On the Front Lines of the BP Oil Spill
The National Wildlife Federation has been on the front lines of the Gulf Oil Disaster since shortly after the explosion of the Deepwater Horizon rig. Throughout the crisis, our actions, on-the-ground presence and focused response made us a leader and trusted voice for wildlife.
The following is a look back at what our staff, partners, affiliates and volunteers have done--and are still doing--to help the wildlife and communities of the Gulf.
National Wildlife Federation Gulf Oil Disaster Response
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of the National Wildlife Federation's actions and accomplishments in the eight months after the Gulf Oil Disaster.
While much has been accomplished, the damage and recovery needs of the Gulf will likely go on for decades. We are committed to staying as long as it takes, pushing as hard as we can, and working to make sure the right solutions are implemented.
Our work is not done! To the individuals and businesses who donated their time, money and support during the crisis, National Wildlife Federation thanks you. You helped us take a leadership role in the Gulf restoration effort.
Assessing the Damage
For more than 180 days, National Wildlife Federation served as a "witness for wildlife." Staff staged more than 60 boat tours of the Gulf impact zone from our Venice, LA, base, bringing waves of scientists, news reporters, wildlife professionals, community and conservation leaders, and national, state and local elected officials to the impact zone to experience the nature of the disaster, the effectiveness of the spill response, and the environmental and public health issues in play.
Key Result: Many scientific professionals, decision makers and journalists gained first hand critical understanding of the Gulf disaster, what it meant, where it was happening, how it evolved, how it was affecting wildlife, food chains and natural systems, and how effective various response activities were.
National Wildlife Federation provided independent assessment of the nature of the Gulf disaster and clean-up response in more than 7,000 documented news stories.
Key Result: Tens of millions of individual readers, viewers and listeners obtained objective information about the disaster's impact on wildlife and nature, and on the adequacy or inadequacy of both BP's and the government's response activities.
NWF succeeded in forcing the U.S. Fish and Wildlife Service to begin releasing to the public detailed information on the number and species of birds impacted by the spill. NWF pressed USFWS for this information by filing a Freedom of Information Act request.
Key Result: Important information about the spill's impacts on migratory bird species was finally provided to the public. This data continues to inform public assessment of the adequacy and scope of government wildlife response plans, and are critical to accurately conducting the upcoming official natural resource damage assessment.
NWF was the first to publicly label the Gulf oil disaster as "a crime scene," debunking the BP corporate spin that it was an "accident".
Key Result: Soon after, U.S. Attorney General Holder announced there would be a criminal investigation of BP and corporate partners on possible law-breaking.
NWF was among the first to publicly challenge the extent to which certain toxic dispersants were being used by BP to control the oil slicks.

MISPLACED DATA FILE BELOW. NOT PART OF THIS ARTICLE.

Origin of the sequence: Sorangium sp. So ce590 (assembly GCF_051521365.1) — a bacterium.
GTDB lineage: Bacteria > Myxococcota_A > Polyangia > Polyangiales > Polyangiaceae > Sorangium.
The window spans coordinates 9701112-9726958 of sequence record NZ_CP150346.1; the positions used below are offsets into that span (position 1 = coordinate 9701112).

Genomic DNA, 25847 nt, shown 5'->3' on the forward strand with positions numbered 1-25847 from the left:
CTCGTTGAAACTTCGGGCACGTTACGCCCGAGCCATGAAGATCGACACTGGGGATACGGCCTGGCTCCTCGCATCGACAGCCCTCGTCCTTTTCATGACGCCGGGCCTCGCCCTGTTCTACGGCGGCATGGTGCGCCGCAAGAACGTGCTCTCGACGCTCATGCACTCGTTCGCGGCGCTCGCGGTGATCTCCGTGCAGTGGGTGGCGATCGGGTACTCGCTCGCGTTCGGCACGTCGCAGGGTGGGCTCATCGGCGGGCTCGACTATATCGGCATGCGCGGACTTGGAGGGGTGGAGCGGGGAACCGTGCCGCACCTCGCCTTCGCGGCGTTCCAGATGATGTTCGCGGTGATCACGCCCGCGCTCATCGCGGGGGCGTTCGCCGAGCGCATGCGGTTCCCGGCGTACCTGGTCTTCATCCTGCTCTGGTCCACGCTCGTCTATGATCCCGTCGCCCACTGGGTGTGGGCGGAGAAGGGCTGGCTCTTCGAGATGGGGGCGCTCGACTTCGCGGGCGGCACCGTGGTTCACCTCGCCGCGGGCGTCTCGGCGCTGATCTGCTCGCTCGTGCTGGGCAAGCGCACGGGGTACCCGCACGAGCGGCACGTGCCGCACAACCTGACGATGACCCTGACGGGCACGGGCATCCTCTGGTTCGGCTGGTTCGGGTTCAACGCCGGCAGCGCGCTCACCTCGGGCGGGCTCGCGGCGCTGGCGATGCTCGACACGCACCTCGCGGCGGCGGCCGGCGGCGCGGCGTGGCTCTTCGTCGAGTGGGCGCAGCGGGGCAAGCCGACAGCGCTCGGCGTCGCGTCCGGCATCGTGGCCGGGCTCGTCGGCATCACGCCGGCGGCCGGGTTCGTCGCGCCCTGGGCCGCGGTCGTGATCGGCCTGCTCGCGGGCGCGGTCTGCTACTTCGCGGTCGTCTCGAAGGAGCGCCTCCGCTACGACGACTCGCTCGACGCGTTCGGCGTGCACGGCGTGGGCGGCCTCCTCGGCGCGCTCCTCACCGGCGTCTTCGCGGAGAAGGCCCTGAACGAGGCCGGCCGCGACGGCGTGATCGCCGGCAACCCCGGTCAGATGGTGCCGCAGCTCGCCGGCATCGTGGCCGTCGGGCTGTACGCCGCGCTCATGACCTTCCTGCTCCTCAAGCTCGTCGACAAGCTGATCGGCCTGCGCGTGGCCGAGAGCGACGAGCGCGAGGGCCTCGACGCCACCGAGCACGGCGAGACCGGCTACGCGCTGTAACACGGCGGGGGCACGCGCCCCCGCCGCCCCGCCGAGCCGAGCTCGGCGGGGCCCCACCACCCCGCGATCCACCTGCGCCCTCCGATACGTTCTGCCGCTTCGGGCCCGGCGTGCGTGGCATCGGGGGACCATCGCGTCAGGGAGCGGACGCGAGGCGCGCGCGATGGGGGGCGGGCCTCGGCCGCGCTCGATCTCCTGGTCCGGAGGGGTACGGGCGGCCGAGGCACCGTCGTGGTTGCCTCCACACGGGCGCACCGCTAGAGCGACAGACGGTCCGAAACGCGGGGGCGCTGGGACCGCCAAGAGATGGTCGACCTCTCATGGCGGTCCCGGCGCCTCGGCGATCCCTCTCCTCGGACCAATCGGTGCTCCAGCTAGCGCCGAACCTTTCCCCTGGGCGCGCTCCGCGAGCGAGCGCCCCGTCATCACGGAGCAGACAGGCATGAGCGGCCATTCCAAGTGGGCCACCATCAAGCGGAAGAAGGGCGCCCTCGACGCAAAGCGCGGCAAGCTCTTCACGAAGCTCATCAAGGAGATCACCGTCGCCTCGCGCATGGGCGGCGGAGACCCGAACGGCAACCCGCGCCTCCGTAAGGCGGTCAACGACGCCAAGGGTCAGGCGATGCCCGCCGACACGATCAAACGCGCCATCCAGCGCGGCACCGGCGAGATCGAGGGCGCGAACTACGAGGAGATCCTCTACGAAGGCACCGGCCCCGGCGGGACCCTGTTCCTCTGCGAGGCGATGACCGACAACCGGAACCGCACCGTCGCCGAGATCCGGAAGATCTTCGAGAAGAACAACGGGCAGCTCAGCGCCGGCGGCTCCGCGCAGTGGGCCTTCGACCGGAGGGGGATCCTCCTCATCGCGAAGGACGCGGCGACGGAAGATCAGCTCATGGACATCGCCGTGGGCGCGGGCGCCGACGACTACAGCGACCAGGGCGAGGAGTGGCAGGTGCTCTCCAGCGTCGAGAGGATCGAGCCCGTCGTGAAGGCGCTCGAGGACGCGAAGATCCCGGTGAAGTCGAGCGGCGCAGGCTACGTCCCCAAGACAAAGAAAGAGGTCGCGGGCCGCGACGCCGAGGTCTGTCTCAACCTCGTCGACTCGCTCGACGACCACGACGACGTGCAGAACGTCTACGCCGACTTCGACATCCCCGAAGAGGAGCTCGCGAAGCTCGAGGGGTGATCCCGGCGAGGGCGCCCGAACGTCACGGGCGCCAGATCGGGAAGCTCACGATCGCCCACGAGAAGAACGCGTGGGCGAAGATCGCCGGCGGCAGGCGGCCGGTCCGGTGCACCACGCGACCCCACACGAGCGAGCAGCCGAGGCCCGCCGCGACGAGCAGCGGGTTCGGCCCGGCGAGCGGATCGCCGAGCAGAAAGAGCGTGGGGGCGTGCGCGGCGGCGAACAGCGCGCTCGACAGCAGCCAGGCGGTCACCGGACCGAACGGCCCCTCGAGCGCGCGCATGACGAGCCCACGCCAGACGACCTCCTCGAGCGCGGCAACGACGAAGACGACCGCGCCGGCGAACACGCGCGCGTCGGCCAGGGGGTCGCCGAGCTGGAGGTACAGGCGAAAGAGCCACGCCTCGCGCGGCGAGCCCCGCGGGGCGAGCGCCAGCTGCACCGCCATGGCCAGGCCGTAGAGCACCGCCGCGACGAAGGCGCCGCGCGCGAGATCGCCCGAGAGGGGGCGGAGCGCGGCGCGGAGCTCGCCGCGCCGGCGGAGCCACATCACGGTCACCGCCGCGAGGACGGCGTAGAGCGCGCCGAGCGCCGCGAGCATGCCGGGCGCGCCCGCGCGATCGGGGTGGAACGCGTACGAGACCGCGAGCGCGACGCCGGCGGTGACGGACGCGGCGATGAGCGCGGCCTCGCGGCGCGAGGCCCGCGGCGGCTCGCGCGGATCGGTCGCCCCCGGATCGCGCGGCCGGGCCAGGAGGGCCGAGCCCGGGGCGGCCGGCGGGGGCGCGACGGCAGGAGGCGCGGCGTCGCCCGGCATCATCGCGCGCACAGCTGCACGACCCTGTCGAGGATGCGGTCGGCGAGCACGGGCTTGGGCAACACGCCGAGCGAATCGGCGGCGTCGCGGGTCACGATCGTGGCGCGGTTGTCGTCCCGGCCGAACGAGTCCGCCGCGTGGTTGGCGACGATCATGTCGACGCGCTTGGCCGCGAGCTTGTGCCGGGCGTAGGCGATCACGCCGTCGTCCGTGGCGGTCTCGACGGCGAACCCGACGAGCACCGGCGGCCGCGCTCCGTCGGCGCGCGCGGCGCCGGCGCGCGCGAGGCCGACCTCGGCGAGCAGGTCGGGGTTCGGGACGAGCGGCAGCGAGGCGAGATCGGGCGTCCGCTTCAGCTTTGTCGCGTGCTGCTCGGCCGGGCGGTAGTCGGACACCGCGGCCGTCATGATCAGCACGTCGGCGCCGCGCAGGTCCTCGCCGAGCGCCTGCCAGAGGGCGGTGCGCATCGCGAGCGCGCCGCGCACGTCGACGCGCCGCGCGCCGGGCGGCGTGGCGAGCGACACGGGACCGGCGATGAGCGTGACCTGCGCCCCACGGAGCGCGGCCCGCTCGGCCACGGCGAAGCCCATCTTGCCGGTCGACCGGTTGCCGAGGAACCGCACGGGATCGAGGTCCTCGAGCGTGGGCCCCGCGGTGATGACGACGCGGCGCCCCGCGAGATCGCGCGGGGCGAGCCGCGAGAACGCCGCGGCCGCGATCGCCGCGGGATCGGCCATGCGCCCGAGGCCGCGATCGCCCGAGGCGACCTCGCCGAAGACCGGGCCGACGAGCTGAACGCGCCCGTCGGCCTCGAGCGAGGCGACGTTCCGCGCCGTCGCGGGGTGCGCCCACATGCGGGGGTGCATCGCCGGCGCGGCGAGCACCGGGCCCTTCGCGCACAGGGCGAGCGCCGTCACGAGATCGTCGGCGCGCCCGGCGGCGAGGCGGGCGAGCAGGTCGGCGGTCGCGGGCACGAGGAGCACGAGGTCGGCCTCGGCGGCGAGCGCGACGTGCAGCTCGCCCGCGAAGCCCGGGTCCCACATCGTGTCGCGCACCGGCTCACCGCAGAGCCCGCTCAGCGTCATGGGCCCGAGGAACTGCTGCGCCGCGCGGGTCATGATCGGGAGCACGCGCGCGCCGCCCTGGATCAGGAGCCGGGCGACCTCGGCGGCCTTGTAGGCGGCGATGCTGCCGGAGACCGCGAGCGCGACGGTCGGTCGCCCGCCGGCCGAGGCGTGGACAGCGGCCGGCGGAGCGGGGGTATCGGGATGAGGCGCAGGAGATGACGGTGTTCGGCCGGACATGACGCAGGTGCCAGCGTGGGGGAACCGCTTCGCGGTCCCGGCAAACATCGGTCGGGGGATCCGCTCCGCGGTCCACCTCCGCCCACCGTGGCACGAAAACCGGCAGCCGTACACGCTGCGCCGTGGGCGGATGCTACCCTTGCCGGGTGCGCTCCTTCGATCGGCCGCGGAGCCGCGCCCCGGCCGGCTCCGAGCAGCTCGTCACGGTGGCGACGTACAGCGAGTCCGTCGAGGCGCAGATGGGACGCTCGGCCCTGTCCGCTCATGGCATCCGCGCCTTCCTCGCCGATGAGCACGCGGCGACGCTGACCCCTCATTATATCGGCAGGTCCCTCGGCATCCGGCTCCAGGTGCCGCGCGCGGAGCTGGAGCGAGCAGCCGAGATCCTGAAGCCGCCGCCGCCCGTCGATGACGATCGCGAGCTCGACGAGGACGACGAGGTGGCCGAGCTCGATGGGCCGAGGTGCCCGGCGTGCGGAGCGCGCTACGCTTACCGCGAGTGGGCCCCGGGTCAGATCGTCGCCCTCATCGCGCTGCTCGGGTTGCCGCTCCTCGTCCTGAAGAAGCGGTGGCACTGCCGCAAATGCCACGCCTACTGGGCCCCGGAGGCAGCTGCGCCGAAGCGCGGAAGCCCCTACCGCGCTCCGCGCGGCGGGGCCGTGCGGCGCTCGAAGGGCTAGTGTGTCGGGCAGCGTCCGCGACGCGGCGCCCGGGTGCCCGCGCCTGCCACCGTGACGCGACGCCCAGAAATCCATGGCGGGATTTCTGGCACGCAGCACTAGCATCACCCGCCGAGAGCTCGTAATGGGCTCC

Key Result: EPA initiated extensive testing and monitoring and ordered BP to use less toxic dispersants.
Engaging People to Help
During the first phase of the uncapped spill, National Wildlife Federation trained more than 300 volunteers in 25 teams to help with wildlife distress surveillance throughout the Gulf region. Volunteers filed more than 5,000 reports with NWF on wildlife sightings, oil slick impacts and problems the public encountered with BP's distressed wildlife help line.
Key Result: Volunteers expanded the government's wildlife surveillance capabilities during the early phase of the spill, and identified early breakdowns in the BP Wildlife Rescue Hotline that were eventually corrected.
More than 53,000 citizens and 21 companies donated funds to National Wildlife Federation Gulf Disaster response efforts. Additionally, more than 200 individual, personal fundraising events for NWF were staged (auctions, lemonade stands, etc).
Key Result: The public reaction to the Gulf disaster was deep and wide. People wanted to help in whatever way they could. These donations helped National Wildlife Federation accomplish many of the actions outlined here, and gave us the capacity to continue working on the long-term problems that will last many years to come.
Improving and Expanding Wildlife Rescue and Protection
National Wildlife Federation pushed the U.S. Department of the Interior to press BP to correct chronic problems and breakdowns with the BP Wildlife Rescue Hotline that hindered rapid response.
Key Result: The government prevailed upon BP to expand its wildlife hotline capabilities and correct the failures.
National Wildlife Federation helped bring public attention to sea turtle deaths caused by BP's methods of burning oil slicks without first surveying the ringed areas for wildlife. We generated 8,500 public signatures on a petition calling for BP to employ safer oil slick burns to protect marine life.
Key Result: Soon after our petition, the government directed BP to begin ensuring that trained wildlife professionals were on board their boats to conduct wildlife surveillance prior to oil slick burns, thus preventing needless other marine wildlife deaths.
NWF generated 21,000 public comments calling for the U.S. Fish and Wildlife Service to reclassify the loggerhead sea turtle from "threatened" to "endangered" under the Endangered Species Act.
Key Result: While loggerhead sea turtles were already being considered for reclassification, in light of the spill, NWF-generated comments provided a powerful voice for taking action to increase protection for the species.
National Wildlife Federation provided critical funding to the Sea Turtle Conservancy in Florida to enhance its capabilities to relocate sea turtle eggs away from the impact zone.